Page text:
19. 19. Nugent BM, Wright CL, Shetty AC, Hodes GE, Lenz KM, Mahurkar A, et al. Brain feminization requires active repression of masculinization via DNA methylation. Nature Neuroscience. 2015;18:690-697. DOI: 10.1038/nn.3988
  20. 20. Matsuda KI, Mori H, Nugent BM, Pfaff DW, McCarthy MM, Kawata M. Histone deacetylation during brain development is essential for permanent masculinization of sexual behavior. Endocrinology. 2011;152:2760-2767. DOI: 10.1210/en.2011-0193
  21. 21. Murray EK, Hien A, de Vries GJ, Forger NG. Epigenetic control of sexual differentiation of the bed nucleus of the stria terminalis. Endocrinology. 2009;150:4241-4247. DOI: 10.1210/en.2009-0458
  22. 22. Shen EY, Ahern TH, Cheung I, Straubhaar J, Dincer A, Houston I, et al. Epigenetics and sex differences in the brain: A genome-wide comparison of histone-3 lysine-4 trimethylation (H3K4me3) in male and female mice. Experimental Neurology. 2015;268:21-29. DOI: 10.1016/j.expneurol.2014.08.006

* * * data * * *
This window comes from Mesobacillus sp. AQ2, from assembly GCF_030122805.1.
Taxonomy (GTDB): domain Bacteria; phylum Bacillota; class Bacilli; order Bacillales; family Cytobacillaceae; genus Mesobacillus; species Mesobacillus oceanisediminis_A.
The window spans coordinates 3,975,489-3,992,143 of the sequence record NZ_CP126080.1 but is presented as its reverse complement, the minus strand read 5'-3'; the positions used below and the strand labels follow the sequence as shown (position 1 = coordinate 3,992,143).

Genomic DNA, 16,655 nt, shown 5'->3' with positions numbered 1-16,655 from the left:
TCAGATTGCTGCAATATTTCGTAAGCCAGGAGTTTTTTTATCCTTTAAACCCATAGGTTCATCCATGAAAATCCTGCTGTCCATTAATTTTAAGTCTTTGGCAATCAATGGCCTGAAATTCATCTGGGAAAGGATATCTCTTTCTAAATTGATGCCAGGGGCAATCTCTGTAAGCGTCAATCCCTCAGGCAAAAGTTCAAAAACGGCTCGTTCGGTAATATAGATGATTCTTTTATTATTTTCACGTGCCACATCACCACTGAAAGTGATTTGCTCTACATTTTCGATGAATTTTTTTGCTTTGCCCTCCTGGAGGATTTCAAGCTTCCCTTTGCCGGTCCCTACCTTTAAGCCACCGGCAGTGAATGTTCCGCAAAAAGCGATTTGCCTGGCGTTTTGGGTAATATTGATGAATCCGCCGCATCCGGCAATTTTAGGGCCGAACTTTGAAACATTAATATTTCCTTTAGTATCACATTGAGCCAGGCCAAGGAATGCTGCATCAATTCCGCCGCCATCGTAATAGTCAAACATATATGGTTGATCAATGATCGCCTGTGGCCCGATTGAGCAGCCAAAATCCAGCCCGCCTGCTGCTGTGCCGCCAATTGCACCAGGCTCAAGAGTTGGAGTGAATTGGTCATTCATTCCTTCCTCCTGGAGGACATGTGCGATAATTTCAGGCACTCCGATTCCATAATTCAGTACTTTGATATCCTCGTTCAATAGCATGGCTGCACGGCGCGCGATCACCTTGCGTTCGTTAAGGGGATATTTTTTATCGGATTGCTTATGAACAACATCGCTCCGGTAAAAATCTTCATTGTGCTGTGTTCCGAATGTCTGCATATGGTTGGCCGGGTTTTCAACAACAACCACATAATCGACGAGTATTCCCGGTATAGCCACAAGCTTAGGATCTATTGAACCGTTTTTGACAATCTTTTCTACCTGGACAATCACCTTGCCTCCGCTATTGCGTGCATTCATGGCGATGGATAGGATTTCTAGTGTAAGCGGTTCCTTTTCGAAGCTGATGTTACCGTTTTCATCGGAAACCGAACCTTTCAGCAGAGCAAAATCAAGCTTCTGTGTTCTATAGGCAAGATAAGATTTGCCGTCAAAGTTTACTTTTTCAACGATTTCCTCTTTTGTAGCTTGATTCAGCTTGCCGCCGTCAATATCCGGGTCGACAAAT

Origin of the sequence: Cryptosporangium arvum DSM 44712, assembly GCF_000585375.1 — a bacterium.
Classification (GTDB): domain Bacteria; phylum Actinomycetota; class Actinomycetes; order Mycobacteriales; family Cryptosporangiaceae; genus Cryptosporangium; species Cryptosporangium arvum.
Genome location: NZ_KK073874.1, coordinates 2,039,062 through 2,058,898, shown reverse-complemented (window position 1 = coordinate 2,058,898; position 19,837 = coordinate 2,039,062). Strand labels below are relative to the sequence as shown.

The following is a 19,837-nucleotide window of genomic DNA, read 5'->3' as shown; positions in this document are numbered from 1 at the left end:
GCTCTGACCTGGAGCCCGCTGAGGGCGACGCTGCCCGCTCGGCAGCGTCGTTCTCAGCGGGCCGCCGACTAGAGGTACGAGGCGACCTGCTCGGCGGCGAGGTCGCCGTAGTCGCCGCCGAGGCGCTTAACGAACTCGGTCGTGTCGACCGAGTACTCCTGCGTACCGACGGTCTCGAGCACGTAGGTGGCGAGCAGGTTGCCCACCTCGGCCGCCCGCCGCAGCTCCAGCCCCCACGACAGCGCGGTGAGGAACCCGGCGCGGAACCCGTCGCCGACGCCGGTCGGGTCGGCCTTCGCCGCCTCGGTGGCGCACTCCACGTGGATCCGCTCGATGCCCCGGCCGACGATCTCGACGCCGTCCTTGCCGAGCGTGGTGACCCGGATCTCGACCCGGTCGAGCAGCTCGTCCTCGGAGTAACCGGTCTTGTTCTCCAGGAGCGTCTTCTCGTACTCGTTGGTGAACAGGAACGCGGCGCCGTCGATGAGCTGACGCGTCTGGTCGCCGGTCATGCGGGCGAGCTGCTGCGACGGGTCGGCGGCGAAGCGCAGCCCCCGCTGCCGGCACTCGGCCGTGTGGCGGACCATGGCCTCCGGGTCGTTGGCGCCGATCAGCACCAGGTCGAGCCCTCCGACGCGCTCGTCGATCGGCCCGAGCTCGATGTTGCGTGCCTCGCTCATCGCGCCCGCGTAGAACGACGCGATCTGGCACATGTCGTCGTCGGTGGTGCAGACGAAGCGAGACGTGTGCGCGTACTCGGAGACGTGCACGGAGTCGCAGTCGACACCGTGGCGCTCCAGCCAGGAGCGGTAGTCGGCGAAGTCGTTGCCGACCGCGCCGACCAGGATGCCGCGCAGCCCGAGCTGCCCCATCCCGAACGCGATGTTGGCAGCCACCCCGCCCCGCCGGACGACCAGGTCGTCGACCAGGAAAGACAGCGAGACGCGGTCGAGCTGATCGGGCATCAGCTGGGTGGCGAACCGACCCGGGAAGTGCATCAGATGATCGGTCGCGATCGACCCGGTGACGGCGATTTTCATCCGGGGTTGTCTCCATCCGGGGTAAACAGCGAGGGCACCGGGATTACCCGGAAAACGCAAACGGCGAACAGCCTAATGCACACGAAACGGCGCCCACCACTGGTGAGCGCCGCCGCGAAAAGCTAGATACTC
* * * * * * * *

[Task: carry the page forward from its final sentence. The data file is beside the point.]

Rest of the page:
23. 23. Ghahramani NM, Ngun TC, Chen P-Y, Tian Y, Krishnan S, Muir S, et al. The effects of perinatal testosterone exposure on the DNA methylome of the mouse brain are late-emerging. Biology of Sex Differences. 2014;5:8. DOI: 10.1186/2042-6410-5-8
  24. 24. Schwarz JM, Nugent BM, McCarthy MM. Developmental and hormone-induced epigenetic changes to estrogen and progesterone receptor genes in brain are dynamic across the life span. Endocrinology. 2010;151:4871-4881. DOI: 10.1210/en.2010-0142